The face of Norman’s homeless population is changing — today the working poor comprises a large portion of the homeless population.
“We see a lot of families who don’t qualify for TANF because they work,” Food and Shelter for Friends Executive Director April Doshier said.
“You see more and more what we call precariously housed which means they’re one paycheck away from homelessness,” said Norman Grant Planner Lisa Craig. “They’re up against that every payday.”
Some who are re-employed may be working at lower paying jobs or working fewer hours than in previous years.
“I think there are still a lot of households that are playing catch up,” Craig said. “Everybody has scaled back a little bit.”
Loss of a job tops the list of reasons people become homeless along with other major life-changers such as serious illness, divorce or a car wreck.
“We actually have two cases we’re working right now where cancer is the primary reason the family became homeless,” Doshier said.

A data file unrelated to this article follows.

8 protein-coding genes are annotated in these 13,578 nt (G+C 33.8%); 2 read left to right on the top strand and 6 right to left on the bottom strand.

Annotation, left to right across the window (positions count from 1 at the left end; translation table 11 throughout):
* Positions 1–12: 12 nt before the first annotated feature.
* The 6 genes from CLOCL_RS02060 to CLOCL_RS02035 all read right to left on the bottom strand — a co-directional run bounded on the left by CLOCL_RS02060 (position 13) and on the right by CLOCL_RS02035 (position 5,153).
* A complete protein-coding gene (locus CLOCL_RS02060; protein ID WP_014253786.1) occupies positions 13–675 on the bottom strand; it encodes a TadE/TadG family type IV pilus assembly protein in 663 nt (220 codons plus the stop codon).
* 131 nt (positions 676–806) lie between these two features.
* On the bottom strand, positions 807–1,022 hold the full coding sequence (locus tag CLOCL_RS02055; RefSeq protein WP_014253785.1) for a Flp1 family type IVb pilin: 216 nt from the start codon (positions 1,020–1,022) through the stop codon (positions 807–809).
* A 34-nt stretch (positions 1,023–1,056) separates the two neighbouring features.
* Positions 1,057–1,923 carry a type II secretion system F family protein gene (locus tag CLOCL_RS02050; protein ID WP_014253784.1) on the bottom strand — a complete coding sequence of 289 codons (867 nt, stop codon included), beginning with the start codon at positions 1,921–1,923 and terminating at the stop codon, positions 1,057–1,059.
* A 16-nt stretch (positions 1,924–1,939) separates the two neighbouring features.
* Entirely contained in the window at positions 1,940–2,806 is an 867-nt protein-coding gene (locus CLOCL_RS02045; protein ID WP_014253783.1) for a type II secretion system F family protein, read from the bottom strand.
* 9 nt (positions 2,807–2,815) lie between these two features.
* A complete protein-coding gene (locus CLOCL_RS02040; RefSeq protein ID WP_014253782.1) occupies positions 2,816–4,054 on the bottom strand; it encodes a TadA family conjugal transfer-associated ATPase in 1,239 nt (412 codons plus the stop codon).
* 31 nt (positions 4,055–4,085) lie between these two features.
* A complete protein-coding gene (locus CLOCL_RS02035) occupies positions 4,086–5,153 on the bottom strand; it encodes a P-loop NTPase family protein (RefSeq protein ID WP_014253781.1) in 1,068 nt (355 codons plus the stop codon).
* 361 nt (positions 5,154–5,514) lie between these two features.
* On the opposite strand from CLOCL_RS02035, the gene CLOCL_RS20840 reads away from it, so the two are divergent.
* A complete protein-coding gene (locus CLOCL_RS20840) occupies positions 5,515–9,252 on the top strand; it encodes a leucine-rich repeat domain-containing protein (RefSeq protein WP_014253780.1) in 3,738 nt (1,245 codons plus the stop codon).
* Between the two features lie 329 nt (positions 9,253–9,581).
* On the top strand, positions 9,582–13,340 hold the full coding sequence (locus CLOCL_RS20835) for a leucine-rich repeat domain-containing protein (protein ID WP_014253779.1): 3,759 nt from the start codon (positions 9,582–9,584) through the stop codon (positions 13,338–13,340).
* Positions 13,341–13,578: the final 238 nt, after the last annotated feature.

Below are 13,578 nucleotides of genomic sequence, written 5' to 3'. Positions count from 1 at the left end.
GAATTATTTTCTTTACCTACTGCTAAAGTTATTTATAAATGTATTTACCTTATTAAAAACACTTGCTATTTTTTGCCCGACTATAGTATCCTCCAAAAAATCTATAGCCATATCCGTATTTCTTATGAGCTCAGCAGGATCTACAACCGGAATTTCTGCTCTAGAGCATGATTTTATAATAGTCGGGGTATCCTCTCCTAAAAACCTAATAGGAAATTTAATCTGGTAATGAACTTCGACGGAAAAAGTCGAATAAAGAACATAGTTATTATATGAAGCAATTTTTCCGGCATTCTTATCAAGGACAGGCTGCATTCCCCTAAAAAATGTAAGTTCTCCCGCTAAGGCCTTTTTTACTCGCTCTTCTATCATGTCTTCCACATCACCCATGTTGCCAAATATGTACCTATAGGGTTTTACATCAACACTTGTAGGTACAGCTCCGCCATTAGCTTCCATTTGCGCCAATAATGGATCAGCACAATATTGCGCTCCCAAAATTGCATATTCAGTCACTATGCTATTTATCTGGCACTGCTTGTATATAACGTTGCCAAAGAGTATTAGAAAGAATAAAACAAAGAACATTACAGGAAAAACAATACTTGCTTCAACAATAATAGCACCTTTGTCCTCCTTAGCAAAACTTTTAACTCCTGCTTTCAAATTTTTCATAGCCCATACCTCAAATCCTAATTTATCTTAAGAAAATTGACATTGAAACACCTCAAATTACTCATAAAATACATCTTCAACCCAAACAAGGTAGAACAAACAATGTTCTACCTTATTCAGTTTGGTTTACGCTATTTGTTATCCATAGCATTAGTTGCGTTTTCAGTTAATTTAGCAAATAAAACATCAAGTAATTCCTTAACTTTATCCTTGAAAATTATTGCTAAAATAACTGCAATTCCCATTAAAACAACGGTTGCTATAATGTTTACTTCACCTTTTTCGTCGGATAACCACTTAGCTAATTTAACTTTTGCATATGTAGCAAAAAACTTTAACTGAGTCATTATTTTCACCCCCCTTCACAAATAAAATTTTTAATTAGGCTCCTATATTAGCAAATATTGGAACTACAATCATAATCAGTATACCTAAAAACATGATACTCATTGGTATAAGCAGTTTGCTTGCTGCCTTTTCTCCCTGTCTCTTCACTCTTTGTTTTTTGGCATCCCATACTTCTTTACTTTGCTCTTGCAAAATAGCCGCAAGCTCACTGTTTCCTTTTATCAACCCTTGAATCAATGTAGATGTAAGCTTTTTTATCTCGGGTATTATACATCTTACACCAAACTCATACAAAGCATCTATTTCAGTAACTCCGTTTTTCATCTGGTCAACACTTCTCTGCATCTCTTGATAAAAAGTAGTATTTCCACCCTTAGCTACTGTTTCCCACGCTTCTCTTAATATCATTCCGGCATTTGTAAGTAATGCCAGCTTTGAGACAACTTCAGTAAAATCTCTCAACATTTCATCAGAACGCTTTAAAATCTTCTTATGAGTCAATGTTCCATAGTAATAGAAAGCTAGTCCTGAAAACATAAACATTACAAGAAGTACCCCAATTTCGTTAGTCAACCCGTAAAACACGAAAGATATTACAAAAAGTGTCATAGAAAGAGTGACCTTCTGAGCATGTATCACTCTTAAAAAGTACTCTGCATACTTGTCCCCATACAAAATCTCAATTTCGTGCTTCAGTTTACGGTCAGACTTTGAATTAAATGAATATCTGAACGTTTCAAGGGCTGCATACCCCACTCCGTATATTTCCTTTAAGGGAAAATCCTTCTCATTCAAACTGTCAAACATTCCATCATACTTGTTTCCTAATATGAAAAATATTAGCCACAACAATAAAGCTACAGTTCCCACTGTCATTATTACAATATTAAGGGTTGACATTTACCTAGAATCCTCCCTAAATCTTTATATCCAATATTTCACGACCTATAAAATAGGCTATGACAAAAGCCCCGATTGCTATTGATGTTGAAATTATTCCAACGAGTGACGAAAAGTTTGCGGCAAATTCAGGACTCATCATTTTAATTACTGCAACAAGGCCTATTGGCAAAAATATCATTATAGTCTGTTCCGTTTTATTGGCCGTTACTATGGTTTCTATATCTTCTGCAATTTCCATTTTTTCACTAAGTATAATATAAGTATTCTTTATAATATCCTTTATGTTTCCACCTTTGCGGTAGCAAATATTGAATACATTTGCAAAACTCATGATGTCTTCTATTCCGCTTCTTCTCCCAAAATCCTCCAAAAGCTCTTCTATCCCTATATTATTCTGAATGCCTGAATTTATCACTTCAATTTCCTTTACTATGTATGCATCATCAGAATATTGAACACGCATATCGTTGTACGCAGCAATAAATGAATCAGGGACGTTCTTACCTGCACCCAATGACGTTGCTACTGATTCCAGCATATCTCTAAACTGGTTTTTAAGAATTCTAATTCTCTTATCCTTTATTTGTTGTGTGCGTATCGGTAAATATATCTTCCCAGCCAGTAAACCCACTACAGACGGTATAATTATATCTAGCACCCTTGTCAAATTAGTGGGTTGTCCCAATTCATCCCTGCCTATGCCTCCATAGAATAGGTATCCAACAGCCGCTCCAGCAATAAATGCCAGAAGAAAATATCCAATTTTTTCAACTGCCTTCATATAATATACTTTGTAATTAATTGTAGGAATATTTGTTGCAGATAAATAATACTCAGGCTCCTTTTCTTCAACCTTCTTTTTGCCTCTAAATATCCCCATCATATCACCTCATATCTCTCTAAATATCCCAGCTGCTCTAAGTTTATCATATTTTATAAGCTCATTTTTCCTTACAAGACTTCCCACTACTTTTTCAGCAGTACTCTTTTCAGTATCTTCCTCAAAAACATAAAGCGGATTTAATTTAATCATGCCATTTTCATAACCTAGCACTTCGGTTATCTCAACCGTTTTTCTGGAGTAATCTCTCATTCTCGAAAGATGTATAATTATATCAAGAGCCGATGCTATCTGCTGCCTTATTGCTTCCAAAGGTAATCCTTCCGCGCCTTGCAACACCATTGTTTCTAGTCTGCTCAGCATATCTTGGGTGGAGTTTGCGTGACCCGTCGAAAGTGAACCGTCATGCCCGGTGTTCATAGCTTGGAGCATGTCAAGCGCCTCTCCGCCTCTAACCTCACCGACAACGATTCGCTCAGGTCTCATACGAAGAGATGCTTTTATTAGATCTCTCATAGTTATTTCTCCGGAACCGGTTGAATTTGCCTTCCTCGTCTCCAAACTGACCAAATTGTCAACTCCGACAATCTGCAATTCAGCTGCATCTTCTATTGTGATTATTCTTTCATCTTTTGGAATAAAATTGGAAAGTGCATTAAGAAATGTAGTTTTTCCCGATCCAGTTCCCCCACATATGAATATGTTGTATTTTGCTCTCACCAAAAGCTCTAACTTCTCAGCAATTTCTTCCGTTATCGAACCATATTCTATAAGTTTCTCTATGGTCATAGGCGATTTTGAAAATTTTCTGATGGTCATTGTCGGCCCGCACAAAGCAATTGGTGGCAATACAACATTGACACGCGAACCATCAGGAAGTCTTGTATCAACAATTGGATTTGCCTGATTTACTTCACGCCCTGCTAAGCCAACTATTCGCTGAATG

Whatever the cause, homeless populations are some of the nation’s most vulnerable citizens.
“It’s people who don’t usually get a voice,” said Norman City Council member Tom Kovach. “They are citizens, they are taxpayers. A lot of them are working, but they may not have a home. Many of us are one tragedy away from being homeless.”
While solutions can be complex, help is on the way in Norman. Grants recently received by five agencies in the city are aimed at the prevention of homelessness and rapid rehousing. Food and Shelter for Friends received $50,000 while East Main Place, Thunderbird Clubhouse, Women’s Resource Center, and the Salvation Army each received grants for $100,000 under the new program.
“In the summer, we had gotten a special allocation of $84,000,” Doshier said. “We actually got the most money.”